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US Federal Trade Commission Chair Lina Khan recently made it clear that people in corporate are wrong for thinking that the agency won’t challenge “illegal mergers” just because they promised to bring social benefits. Khan explained the agency’s stand by saying their “job is to prevent illegal mergers, not to make the world a better place.” People, however, seemed unimpressed and unsatisfied with her words.
The FTC chair didn’t mention Microsoft directly in her op-ed for The Wall Street Journal published last week. However, given that the software company’s $69 billion Activision megadeal is the latest merger the agency is trying so hard to block, it is safe to say that the entire article is dedicated to justifying FTC’s decision regarding the lawsuit it filed weeks ago.
Khan’s opinion specifically targeted companies who want to convince the agency to support their mergers by offering ESG. However, the chair said that “they are mistaken” as nothing would change the nature of antitrust laws even if corporates promised to “commit to some unrelated social benefit.”
“Companies can get creative when they want to fend off a government challenge to an illegal merger,” explains Khan. “As chair of the Federal Trade Commission, I’ve heard would-be merging parties make all sorts of commitments to be better corporate citizens if only we would back off from a lawsuit. If only we hold off on suing to block the merger, they promise they will reduce their carbon footprints, give back to the community and so on. These commitments sometimes fall under the heading of ESG, for environmental, social and corporate governance factors. Some in corporate America seem to think that the FTC won’t challenge an otherwise illegal deal if we approve of its ESG impact.”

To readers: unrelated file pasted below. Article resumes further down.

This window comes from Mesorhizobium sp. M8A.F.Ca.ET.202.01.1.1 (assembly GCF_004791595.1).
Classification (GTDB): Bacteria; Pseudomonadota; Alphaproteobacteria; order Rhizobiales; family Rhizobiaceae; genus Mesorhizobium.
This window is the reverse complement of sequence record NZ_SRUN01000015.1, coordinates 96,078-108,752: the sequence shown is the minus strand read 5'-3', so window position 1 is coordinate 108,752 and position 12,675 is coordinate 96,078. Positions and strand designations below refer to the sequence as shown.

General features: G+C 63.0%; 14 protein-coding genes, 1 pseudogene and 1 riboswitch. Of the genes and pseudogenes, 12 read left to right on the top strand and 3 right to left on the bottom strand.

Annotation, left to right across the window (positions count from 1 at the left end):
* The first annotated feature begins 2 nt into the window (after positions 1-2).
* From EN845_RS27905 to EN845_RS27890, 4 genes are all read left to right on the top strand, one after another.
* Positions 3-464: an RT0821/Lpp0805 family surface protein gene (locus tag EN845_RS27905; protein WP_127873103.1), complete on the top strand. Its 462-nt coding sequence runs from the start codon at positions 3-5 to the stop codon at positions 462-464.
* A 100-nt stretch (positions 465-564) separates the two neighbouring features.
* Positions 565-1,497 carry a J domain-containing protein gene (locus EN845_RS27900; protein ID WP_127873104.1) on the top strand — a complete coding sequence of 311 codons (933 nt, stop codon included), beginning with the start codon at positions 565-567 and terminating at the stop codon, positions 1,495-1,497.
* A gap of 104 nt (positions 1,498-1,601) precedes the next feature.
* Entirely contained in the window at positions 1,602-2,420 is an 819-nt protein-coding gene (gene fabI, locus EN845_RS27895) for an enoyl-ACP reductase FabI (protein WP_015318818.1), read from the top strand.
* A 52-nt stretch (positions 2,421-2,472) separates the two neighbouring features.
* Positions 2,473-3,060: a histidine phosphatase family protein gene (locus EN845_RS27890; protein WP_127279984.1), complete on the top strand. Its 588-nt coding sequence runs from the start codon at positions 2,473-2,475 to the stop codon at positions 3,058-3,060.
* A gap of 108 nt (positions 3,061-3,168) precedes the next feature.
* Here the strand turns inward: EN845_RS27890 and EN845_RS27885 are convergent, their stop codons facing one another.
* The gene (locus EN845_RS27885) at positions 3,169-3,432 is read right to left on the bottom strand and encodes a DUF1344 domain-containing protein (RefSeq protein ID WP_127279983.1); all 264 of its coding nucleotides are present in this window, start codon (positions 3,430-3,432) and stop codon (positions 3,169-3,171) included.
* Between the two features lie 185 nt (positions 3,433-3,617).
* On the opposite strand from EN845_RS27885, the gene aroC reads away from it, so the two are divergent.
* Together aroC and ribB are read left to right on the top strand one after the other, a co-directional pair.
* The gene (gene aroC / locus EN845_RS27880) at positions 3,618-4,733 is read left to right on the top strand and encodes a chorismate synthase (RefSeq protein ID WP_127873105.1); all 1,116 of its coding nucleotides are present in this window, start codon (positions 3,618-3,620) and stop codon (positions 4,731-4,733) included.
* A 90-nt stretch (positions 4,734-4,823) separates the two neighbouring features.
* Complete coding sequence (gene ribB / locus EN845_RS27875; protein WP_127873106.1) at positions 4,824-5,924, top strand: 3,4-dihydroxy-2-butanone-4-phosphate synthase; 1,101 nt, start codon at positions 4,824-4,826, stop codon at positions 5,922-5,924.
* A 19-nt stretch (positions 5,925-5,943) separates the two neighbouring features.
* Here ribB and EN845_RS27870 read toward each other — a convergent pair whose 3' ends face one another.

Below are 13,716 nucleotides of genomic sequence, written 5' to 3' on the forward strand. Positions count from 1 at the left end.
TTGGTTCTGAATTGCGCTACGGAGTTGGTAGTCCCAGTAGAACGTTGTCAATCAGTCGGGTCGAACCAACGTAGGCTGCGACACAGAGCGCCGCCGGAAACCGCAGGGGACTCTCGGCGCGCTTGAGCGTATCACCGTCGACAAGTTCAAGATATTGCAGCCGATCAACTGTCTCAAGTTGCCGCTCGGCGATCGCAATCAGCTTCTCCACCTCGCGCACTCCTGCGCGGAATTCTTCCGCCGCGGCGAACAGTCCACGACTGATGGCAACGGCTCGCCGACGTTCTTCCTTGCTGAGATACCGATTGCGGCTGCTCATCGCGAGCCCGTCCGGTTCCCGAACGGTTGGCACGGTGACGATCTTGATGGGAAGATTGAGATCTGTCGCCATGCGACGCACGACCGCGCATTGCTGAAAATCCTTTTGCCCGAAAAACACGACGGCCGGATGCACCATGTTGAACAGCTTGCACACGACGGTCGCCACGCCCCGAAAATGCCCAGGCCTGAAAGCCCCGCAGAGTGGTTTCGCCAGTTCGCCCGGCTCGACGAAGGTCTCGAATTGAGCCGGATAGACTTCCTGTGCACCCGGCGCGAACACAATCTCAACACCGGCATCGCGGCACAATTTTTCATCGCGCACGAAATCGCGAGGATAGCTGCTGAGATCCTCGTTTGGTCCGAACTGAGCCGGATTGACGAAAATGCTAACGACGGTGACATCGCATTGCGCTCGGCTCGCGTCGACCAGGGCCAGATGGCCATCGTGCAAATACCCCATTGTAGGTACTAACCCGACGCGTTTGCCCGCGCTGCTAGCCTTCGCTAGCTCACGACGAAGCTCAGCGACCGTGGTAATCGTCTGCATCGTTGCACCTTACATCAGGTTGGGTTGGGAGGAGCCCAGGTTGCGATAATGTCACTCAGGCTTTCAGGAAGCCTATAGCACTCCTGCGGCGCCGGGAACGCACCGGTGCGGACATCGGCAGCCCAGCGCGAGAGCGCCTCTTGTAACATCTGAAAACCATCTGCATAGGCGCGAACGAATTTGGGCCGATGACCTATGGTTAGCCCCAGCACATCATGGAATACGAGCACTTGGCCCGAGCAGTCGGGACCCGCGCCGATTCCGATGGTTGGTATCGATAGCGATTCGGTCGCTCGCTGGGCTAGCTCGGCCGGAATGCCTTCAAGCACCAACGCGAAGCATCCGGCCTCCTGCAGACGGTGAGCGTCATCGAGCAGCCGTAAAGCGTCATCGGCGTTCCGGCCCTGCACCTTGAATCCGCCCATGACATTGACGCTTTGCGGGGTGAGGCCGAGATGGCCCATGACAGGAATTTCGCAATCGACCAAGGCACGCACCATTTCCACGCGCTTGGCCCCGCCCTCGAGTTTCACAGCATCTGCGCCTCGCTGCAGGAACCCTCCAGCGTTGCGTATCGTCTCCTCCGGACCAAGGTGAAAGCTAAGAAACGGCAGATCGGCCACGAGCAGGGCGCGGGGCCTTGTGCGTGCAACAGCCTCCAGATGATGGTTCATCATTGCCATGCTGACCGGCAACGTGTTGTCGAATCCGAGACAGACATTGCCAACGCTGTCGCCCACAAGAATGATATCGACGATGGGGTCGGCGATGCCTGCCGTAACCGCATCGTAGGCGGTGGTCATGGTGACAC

Khan continued to explain that the laws they are enforcing have just one target: mergers resulting in monopolies, regardless of whether they are good or bad. In this, the chair stressed that the agency’s “statutory mandate is to halt a lessening of competition ‘in any line of commerce.’”
Despite Khan’s explanations, many seemed unconvinced, especially in the case of Microsoft’s proposed Activision merger, where its primary critic is Sony, the most dominating giant in the gaming market. And if Khan’s argument regarding the prevention of “lessening of competition” is to be believed, wouldn’t it be more rational for the agency to approve the deal that would make Microsoft more equipped to compete with its bigger rivals? Microsoft has always been clear about its intentions regarding the merger, and it is not just referring to “social benefits.” It wants to have the right resources to face Sony and Nintendo and have a chance to enter the smartphone gaming business (which could possibly break the duopoly in the smartphone market dominated by Apple and Google). Yet, the FTC seems to have a very selective eye on what it wants to scrutinize.
With this, many expressed their discontent with Khan’s explanation. Others called out Khan and asked her to resign from her position, while others expressed doubt about the Activision merger process under FTC, saying it is politically driven. As expected, many also pointed out how the FTC’s moves are directly protecting Sony and not the consumers, which caused others to question the real objective of the agency. Meanwhile, other supporters of the deal pointed out that leaving Microsoft unarmed is only helping Sony to achieve a monopoly in the gaming industry due to its huge market share, which is opposite the claimed objective of Khan for FTC. In its response to the FTC lawsuit challenging the Activision merger, Microsoft also detailed the same idea by showing how huge the PlayStation market share is.